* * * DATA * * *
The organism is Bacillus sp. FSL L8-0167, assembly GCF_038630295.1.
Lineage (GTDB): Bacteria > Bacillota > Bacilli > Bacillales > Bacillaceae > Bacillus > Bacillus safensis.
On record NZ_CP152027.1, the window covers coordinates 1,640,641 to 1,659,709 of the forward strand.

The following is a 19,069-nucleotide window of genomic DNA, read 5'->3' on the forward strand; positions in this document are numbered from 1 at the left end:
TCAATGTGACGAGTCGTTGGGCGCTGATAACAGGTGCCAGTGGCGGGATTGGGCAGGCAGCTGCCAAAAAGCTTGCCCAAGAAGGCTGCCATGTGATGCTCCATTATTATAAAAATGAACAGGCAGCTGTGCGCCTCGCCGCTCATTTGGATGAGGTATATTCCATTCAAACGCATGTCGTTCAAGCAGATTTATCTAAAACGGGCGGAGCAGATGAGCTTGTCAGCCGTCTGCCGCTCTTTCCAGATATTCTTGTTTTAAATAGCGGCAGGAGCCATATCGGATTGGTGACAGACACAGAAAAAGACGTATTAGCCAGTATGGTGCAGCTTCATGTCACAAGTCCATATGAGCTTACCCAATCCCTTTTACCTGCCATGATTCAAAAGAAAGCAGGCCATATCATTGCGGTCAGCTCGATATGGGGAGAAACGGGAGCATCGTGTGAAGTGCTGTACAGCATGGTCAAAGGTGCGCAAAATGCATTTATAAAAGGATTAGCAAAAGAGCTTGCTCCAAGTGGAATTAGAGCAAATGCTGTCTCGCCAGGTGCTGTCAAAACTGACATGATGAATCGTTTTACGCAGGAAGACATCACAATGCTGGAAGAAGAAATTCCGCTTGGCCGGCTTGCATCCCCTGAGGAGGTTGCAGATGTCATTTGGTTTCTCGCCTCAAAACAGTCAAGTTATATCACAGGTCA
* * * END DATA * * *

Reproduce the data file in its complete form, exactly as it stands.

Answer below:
The organism is Bacillus sp. FSL L8-0167, assembly GCF_038630295.1.
Lineage (GTDB): Bacteria > Bacillota > Bacilli > Bacillales > Bacillaceae > Bacillus > Bacillus safensis.
On record NZ_CP152027.1, the window covers coordinates 1,640,641 to 1,659,709 of the forward strand.

The following is a 19,069-nucleotide window of genomic DNA, read 5'->3' on the forward strand; positions in this document are numbered from 1 at the left end:
TCAATGTGACGAGTCGTTGGGCGCTGATAACAGGTGCCAGTGGCGGGATTGGGCAGGCAGCTGCCAAAAAGCTTGCCCAAGAAGGCTGCCATGTGATGCTCCATTATTATAAAAATGAACAGGCAGCTGTGCGCCTCGCCGCTCATTTGGATGAGGTATATTCCATTCAAACGCATGTCGTTCAAGCAGATTTATCTAAAACGGGCGGAGCAGATGAGCTTGTCAGCCGTCTGCCGCTCTTTCCAGATATTCTTGTTTTAAATAGCGGCAGGAGCCATATCGGATTGGTGACAGACACAGAAAAAGACGTATTAGCCAGTATGGTGCAGCTTCATGTCACAAGTCCATATGAGCTTACCCAATCCCTTTTACCTGCCATGATTCAAAAGAAAGCAGGCCATATCATTGCGGTCAGCTCGATATGGGGAGAAACGGGAGCATCGTGTGAAGTGCTGTACAGCATGGTCAAAGGTGCGCAAAATGCATTTATAAAAGGATTAGCAAAAGAGCTTGCTCCAAGTGGAATTAGAGCAAATGCTGTCTCGCCAGGTGCTGTCAAAACTGACATGATGAATCGTTTTACGCAGGAAGACATCACAATGCTGGAAGAAGAAATTCCGCTTGGCCGGCTTGCATCCCCTGAGGAGGTTGCAGATGTCATTTGGTTTCTCGCCTCAAAACAGTCAAGTTATATCACAGGTCA